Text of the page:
“OK, so for the sake of discussion, let's say that the flight is a thousand bucks each.”
You and your boyfriend want to go on an overseas trip together. You're debating whether you can afford it. You don't agree on how much plane tickets will cost, but you want to continue to think about the other expenses. You say this.
OK, so for the sake of discussion, let's say that the flight is a thousand bucks each.
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When you don't agree with someone in a discussion or debate, this expression can be useful. You use it to continue the discussion, even though you don't agree about one point.
For example, you can use it if you and a friend disagree about whether to fly or take a train to travel to another city. You think the train is faster, but your friend thinks it's faster to fly. You can't agree about this, so you don't want to argue about it. But you have other points to make too, so you say:
For the sake of discussion, let's say that flying is faster. The train is still about half the cost.
In this example, you don't really think that flying is faster. You think it's slower, but you want to move on to another reason why the train is better.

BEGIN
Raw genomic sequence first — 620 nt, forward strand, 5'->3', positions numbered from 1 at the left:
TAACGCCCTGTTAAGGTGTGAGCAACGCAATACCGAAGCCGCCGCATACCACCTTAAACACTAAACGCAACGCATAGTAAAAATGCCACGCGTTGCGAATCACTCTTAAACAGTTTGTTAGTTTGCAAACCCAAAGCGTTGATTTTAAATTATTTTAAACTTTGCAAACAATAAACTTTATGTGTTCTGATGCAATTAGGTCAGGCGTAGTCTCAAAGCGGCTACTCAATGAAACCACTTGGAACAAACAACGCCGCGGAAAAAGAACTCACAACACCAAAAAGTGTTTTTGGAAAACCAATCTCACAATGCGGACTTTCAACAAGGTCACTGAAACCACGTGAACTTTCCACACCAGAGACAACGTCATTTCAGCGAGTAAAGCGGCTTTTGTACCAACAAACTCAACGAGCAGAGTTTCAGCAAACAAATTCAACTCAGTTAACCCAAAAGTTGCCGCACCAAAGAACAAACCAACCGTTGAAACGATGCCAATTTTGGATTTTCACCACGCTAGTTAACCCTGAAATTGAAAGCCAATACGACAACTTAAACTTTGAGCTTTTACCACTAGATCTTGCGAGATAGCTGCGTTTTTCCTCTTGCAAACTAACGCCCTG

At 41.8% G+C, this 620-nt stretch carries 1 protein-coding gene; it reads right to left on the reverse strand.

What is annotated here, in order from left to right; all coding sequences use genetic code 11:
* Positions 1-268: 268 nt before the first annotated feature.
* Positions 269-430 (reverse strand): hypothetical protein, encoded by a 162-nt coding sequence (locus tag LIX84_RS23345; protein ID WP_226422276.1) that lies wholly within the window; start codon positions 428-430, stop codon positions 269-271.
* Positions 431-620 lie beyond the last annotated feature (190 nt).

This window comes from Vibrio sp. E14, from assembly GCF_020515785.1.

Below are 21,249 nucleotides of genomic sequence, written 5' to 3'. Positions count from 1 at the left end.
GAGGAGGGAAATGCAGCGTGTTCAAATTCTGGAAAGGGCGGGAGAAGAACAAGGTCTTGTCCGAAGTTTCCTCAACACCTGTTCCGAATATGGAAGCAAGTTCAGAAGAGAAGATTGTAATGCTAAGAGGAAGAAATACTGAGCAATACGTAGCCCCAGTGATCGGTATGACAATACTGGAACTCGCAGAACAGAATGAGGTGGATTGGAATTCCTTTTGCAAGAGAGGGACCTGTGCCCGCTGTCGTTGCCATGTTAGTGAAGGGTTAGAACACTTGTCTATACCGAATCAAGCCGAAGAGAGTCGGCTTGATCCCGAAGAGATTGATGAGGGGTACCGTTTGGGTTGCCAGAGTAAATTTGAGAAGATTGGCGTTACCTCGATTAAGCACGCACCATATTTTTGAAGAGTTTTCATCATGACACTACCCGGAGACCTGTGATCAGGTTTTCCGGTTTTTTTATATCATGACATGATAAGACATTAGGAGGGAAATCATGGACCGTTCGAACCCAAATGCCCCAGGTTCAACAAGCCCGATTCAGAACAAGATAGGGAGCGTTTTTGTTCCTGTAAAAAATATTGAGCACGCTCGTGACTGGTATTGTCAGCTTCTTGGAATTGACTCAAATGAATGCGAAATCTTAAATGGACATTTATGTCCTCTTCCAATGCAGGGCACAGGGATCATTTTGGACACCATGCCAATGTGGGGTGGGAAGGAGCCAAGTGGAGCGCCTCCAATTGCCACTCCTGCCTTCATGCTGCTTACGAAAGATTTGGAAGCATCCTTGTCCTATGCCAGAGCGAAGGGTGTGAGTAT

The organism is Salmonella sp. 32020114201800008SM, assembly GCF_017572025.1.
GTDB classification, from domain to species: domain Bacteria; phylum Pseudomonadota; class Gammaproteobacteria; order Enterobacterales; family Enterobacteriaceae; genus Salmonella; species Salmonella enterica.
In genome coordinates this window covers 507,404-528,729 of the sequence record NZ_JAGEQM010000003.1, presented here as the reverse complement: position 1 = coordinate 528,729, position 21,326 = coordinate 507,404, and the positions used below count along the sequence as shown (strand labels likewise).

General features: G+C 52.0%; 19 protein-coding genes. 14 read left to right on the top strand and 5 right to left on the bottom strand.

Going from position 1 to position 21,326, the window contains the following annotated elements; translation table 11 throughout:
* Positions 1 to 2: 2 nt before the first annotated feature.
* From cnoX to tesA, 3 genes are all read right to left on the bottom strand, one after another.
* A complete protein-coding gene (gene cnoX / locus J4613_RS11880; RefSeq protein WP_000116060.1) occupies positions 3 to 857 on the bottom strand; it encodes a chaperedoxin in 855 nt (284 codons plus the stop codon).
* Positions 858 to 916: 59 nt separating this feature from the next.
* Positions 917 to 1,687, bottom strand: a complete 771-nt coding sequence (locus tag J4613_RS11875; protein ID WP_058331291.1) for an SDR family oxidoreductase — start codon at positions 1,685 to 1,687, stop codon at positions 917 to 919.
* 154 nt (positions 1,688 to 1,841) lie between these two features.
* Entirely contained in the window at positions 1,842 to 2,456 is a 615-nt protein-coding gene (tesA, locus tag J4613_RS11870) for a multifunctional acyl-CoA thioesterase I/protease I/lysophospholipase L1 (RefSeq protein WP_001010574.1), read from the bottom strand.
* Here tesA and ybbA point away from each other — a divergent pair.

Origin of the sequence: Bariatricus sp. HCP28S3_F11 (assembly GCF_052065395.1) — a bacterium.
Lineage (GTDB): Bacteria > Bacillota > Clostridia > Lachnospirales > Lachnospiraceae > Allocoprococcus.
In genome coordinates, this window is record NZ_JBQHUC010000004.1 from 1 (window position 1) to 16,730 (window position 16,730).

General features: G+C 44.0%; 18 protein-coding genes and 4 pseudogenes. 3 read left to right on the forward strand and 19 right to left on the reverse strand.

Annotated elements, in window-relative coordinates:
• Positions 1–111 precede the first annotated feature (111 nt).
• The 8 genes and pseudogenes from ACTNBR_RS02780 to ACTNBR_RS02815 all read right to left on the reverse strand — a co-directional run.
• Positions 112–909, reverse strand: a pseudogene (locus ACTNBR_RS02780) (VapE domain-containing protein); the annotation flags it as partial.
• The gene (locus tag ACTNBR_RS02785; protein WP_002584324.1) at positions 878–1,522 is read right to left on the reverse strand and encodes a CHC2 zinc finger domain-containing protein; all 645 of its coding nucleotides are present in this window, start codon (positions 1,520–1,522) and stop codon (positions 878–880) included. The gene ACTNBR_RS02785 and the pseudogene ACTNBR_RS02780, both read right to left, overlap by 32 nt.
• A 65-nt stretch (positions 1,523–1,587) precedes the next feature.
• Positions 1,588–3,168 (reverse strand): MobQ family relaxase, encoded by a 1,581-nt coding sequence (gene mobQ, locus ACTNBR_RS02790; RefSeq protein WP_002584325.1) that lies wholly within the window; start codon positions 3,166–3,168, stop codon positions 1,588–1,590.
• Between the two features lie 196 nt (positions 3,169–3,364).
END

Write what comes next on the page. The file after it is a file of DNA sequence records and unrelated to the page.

When you're discussing a topic, sometimes you have to imagine a situation and then describe what would happen in that situation. You can do this with the phrase "Let's say that..." Here's an example:
Let's say that I hire you at my company and you do a bad job. Should I have to keep paying you, or should I be allowed to fire you and hire someone better?
In this example, the speaker isn't really hiring the other person. In fact, the speaker might not even have a company! The speaker and listener are just imagining what would happen in that situation.
Here are some more examples:
Let's say that someone breaks into your house and tries to attack you. What would you do?
Let's say you ask her out and she says "no". So what? It's not the end of the world.
This expression is really useful for debating or explaining things.